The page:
426                 /* twizzle the frobnozzle */
427         ....
430 Part II - Advanced dma_ usage
431 -----------------------------
433 Warning: These pieces of the DMA API should not be used in the
434 majority of cases, since they cater for unlikely corner cases that
435 don't belong in usual drivers.
437 If you don't understand how cache line coherency works between a
438 processor and an I/O device, you should not be using this part of the
439 API at all.
441 void *
442 dma_alloc_noncoherent(struct device *dev, size_t size,
443                                dma_addr_t *dma_handle, gfp_t flag)
445 Identical to dma_alloc_coherent() except that the platform will
446 choose to return either consistent or non-consistent memory as it sees
447 fit.  By using this API, you are guaranteeing to the platform that you
448 have all the correct and necessary sync points for this memory in the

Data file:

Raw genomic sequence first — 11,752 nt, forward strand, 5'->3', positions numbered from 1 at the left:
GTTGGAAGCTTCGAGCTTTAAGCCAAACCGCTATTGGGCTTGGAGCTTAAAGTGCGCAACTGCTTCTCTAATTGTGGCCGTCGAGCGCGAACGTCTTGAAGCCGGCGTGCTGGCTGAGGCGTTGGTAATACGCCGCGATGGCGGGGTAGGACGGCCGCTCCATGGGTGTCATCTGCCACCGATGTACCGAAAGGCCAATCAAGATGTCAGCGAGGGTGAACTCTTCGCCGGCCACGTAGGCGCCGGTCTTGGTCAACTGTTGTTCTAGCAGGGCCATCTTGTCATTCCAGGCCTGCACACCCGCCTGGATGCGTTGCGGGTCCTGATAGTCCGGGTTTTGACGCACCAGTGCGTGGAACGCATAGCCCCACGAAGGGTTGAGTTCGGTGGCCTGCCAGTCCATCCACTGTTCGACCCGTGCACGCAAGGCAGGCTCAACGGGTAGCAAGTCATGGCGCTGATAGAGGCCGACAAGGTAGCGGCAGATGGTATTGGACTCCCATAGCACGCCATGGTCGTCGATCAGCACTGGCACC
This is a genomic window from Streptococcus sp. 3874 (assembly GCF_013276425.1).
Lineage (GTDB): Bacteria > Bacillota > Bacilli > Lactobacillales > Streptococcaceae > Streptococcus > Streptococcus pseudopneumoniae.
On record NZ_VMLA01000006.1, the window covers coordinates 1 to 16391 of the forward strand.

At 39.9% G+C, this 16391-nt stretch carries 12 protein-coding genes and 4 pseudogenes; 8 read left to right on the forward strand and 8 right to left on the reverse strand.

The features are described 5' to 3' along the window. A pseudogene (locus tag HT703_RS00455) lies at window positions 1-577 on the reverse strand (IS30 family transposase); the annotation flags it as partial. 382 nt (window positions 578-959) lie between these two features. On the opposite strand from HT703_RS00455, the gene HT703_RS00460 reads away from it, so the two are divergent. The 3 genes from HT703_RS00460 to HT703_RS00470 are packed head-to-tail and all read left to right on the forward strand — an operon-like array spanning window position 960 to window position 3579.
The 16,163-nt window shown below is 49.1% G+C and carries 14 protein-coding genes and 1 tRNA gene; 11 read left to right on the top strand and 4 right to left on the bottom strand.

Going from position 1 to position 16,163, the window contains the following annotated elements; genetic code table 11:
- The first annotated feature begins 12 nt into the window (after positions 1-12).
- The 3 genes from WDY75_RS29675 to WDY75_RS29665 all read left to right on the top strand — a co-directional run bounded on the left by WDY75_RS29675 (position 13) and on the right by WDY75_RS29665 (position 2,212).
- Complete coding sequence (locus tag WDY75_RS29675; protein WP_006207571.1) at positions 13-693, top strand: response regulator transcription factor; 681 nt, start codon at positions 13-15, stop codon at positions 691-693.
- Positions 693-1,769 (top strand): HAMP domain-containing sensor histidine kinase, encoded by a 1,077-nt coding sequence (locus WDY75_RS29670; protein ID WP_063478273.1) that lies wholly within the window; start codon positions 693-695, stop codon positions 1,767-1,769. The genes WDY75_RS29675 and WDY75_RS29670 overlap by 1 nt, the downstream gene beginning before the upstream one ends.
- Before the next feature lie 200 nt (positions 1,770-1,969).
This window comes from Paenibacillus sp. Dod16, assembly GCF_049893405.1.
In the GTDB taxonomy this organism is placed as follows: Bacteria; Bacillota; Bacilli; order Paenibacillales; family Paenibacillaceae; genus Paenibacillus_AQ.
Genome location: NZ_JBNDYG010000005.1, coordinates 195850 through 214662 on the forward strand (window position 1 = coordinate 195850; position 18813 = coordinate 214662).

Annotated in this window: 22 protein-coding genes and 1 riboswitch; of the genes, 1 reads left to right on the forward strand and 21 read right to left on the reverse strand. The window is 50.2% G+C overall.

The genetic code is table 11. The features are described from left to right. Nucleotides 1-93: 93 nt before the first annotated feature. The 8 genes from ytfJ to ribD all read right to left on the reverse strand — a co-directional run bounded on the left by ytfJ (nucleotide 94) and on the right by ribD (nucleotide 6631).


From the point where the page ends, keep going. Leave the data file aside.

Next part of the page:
449 driver should it choose to return non-consistent memory.
451 Note: where the platform can return consistent memory, it will
452 guarantee that the sync points become nops.
454 Warning:  Handling non-consistent memory is a real pain.  You should
455 only use this API if you positively know your driver will be
456 required to work on one of the rare (usually non-PCI) architectures
457 that simply cannot make consistent memory.
459 void
460 dma_free_noncoherent(struct device *dev, size_t size, void *cpu_addr,
461                               dma_addr_t dma_handle)
463 Free memory allocated by the nonconsistent API.  All parameters must
464 be identical to those passed in (and returned by
465 dma_alloc_noncoherent()).
467 int
468 dma_get_cache_alignment(void)
470 Returns the processor cache alignment.  This is the absolute minimum
471 alignment *and* width that you must observe when either mapping
472 memory or doing partial flushes.